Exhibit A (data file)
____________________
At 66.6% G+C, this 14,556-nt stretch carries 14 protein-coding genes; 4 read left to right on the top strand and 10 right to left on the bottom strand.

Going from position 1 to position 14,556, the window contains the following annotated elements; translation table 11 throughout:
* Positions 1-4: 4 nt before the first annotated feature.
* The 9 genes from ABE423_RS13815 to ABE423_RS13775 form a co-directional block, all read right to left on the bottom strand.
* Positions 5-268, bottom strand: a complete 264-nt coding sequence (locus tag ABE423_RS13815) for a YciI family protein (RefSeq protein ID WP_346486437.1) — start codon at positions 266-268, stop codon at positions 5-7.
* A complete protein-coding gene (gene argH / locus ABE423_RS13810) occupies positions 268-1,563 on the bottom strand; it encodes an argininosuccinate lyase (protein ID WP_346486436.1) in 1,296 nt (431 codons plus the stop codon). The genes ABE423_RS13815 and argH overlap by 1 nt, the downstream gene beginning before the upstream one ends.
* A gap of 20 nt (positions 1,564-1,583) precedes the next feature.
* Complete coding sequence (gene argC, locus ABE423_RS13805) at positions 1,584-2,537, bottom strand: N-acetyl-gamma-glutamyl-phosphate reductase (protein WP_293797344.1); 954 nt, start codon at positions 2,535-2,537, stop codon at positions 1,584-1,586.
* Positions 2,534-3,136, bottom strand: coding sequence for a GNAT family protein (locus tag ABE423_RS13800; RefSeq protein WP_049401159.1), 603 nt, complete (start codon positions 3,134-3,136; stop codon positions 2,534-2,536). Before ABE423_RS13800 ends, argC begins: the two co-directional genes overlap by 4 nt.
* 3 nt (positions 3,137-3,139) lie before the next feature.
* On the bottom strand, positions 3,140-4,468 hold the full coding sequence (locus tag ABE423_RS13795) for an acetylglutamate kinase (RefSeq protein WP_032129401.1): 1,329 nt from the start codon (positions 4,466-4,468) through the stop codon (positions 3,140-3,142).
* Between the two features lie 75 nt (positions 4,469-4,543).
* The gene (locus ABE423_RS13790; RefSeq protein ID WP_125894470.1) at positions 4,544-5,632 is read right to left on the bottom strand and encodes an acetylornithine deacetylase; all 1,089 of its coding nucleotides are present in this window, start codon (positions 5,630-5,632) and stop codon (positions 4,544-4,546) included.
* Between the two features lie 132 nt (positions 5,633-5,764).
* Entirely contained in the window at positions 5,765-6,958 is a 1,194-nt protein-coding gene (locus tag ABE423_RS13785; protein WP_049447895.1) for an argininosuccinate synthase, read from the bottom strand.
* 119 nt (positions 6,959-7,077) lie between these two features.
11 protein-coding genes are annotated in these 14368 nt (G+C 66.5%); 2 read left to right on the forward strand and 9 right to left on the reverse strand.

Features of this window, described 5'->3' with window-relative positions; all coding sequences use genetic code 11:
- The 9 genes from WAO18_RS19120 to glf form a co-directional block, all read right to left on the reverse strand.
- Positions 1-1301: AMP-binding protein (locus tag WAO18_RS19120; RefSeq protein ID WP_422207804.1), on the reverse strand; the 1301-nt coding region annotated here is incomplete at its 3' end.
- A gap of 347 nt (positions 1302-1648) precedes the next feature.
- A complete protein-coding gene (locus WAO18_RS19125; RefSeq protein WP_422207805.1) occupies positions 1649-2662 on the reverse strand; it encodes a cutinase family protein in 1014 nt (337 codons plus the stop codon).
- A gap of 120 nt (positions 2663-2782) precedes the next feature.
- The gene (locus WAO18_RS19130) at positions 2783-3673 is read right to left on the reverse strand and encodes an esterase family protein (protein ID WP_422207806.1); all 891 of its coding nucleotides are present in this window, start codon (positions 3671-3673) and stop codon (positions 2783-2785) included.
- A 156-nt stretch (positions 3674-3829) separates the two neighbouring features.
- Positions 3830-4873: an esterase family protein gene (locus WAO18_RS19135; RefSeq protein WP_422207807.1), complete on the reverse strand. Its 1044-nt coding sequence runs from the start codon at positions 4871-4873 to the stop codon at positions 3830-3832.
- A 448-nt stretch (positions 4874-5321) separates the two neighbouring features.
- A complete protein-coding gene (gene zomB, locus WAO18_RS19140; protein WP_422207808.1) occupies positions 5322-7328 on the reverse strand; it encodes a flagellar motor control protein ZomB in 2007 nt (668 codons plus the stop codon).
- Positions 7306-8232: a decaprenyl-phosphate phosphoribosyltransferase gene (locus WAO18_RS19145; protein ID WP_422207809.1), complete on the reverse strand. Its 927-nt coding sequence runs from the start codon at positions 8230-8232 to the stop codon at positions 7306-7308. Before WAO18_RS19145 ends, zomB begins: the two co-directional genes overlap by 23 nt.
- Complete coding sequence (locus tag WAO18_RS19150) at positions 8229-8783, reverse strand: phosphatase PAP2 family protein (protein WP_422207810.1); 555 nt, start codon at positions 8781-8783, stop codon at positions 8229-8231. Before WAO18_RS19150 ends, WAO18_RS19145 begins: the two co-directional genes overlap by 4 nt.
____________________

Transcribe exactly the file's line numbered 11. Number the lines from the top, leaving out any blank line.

* On the bottom strand, positions 3,140-4,468 hold the full coding sequence (locus tag ABE423_RS13795) for an acetylglutamate kinase (RefSeq protein WP_032129401.1): 1,329 nt from the start codon (positions 4,466-4,468) through the stop codon (positions 3,140-3,142).